The old shepherd stumbled across the threshold, bringing his two little lambs in out of the cold. Bundled tightly under his coat, close to his body, they were silent and still. It was dim in the stable. The only light was that of an unusually bright star, which earlier had shed enough light on the old goat track for him to find his way through the snowdrifts to this place.
He took the tiny creatures from under his coat and laid them gently on the stacked straw, packing it around them.
He lifted his head, as a sudden cry, followed by a stifled sob, came from the back of the stable. He limped over to the long bench, which held the manger, then stared in amazement at the young woman who was obviously in the final throes of labour. The young man holding her hand and bending over her, trying to calm her was on the verge of panic. Isaac looked quickly around.Two people, no midwife, no one to help.
“I can help you,” he said gently, moving the young man aside as the girl cried out again, her eyes beseeching. The young man tried to push Isaac away, but the old shepherd persisted
“Do you have a knife or a sharp blade? I will have to cut the cord when the baby comes. Hurry, it won’t be long.”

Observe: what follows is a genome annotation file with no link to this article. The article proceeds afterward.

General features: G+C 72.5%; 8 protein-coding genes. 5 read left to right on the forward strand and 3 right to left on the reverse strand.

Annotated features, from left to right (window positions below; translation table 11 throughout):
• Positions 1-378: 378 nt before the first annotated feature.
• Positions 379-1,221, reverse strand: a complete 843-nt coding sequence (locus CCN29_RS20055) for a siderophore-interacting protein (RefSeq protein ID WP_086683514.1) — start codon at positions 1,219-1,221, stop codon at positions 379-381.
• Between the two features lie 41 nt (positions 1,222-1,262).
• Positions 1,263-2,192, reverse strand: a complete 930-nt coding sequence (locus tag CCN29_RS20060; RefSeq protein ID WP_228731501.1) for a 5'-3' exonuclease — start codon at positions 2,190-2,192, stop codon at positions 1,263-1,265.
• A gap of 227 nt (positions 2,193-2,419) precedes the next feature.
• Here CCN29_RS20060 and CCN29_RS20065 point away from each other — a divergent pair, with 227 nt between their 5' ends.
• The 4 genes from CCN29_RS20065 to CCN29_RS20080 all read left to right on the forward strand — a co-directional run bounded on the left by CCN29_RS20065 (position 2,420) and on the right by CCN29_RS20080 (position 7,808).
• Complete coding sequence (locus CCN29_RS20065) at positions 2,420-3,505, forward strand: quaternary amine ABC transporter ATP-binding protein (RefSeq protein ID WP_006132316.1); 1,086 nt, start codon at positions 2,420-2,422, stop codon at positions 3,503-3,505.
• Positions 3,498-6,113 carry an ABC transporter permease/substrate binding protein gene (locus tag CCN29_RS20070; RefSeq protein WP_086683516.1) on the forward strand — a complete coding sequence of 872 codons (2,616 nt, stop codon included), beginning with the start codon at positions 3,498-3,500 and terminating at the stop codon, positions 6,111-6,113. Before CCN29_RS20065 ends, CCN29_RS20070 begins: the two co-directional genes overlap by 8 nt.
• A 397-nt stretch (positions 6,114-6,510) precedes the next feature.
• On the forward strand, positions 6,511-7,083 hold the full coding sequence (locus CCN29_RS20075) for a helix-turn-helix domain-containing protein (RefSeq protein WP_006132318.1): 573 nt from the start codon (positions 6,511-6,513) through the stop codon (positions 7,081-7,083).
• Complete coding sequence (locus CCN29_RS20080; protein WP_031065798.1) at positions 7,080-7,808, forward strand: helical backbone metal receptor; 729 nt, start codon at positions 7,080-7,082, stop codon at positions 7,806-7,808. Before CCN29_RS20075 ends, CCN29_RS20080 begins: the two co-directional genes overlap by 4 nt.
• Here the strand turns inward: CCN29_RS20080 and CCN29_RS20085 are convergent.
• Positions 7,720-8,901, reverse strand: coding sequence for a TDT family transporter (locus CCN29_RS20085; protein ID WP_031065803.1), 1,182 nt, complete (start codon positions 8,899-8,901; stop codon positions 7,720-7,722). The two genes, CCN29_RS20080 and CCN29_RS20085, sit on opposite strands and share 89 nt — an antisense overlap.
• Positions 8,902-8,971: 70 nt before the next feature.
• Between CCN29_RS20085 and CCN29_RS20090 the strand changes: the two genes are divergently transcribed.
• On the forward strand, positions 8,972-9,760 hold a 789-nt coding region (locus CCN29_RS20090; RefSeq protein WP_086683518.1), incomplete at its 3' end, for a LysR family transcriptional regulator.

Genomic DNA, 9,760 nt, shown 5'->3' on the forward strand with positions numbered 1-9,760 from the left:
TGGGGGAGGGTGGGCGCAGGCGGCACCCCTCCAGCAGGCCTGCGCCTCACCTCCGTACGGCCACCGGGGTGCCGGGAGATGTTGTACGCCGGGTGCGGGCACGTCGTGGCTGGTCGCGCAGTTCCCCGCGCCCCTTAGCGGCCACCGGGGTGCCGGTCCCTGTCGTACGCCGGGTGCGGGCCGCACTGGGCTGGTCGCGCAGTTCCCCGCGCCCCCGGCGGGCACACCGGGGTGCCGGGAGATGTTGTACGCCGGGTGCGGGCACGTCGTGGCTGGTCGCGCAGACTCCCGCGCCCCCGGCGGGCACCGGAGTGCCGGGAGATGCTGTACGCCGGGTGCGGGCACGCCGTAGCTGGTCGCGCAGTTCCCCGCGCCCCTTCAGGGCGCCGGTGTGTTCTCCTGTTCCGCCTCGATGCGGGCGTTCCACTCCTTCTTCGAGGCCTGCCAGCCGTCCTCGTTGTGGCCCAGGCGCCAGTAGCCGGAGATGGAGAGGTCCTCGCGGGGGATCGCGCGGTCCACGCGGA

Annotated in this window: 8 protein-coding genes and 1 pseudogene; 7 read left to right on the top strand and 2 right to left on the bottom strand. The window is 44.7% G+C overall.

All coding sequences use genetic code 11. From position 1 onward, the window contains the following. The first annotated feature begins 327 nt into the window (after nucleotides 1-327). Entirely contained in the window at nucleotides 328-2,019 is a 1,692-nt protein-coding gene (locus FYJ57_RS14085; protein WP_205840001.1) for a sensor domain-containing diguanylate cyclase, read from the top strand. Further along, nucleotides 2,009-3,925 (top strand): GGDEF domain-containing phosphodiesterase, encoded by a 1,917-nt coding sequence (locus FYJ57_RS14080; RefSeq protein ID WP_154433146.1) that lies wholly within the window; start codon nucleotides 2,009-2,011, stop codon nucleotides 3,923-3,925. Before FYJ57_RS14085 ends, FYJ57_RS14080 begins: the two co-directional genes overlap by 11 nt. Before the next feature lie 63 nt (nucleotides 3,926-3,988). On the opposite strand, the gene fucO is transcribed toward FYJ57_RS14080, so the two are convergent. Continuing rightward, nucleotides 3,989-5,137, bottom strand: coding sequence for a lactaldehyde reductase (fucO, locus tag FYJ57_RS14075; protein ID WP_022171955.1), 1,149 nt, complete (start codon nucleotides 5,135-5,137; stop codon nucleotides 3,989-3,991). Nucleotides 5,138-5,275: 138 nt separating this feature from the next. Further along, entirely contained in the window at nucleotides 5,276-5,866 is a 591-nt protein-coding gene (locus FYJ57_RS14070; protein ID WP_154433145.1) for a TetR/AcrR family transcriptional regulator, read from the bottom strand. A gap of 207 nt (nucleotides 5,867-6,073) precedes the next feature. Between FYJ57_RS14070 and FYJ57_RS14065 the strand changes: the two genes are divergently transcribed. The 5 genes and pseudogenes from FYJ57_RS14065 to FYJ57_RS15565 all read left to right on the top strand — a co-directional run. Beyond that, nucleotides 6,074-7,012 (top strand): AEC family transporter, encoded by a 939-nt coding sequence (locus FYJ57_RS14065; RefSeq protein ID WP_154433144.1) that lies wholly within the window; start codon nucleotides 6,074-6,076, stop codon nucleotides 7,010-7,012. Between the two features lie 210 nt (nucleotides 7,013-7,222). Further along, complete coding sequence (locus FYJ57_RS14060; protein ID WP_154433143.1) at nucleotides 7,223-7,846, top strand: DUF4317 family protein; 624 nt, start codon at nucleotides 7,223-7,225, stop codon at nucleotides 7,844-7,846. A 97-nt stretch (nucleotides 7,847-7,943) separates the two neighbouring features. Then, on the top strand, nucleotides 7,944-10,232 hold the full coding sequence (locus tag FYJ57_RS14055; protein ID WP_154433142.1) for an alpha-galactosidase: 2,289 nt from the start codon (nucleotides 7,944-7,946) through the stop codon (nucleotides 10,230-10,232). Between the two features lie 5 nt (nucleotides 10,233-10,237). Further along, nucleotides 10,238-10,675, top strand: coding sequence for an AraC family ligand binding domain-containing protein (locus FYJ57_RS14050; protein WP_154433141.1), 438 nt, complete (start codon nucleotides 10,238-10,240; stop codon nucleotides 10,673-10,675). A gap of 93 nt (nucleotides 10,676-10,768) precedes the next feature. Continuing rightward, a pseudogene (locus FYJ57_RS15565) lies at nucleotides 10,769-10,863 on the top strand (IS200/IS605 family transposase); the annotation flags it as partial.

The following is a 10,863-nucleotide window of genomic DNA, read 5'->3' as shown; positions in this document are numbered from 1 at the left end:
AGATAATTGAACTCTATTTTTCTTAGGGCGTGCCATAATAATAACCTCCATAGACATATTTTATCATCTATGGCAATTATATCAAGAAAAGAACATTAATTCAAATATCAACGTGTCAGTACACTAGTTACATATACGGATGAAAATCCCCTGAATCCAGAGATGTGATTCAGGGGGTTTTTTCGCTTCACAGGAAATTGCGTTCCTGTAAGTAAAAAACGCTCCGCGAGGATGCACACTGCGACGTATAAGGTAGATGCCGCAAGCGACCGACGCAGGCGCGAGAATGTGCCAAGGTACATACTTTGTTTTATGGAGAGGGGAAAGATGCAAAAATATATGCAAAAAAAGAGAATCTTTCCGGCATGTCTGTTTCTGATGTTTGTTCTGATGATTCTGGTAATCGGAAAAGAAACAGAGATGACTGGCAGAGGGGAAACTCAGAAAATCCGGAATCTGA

He saw that there had been a fire lit in a small enclosure and that there was a pot of water bubbling on the iron slab.
“Go and get some hot water,” he ordered. “In a dish or a bowl, and towels, clothes, anything!”
Joseph didn’t move.
“Do you know what to do?”
“Just another little lamb,” Isaac smiled. “Only a baby lamb, of course I do!”
The baby was coming fast. He rolled up his sleeves and got to work.
Joseph placed a bowl of hot water on the bench next to the manger and passed Isaac a small knife. Isaac looked at it doubtfully, then shrugged. He noticed that a soft cloth had been placed over the straw and another had been folded beside it. He smiled.
He was uneasy. He hoped the baby would come soon. The three men he had passed on the goat track were strangers. Their clothes were not from this region, and they were too well dressed to be robbers. They had been non-committal, even secretive about their destination.
He had hurried past them, intent on getting his lambs out of the cold. Now he had another problem. What if they were Herod’s men, on a mission to kill every newborn male in the country? He would have to warn the parents. Hide the child if it was a male. There was no time.
The baby came and it was male. When the baby was cleaned and wrapped in soft swaddling cloths and safe in his mother’s arms, Isaac relaxed, and went back to his lambs.
The light from that strange star was suddenly blocked by the dark silhouettes of the three strangers.
Gloria Anderlini is an Australian writer and lives in Queensland. She writes both prose and poetry and won an award for the latter from the Henry Lawson Society of New South Wales. Gloria is a member of the Fellowship of Australian Writers Queensland and of Tropical Writers Inc.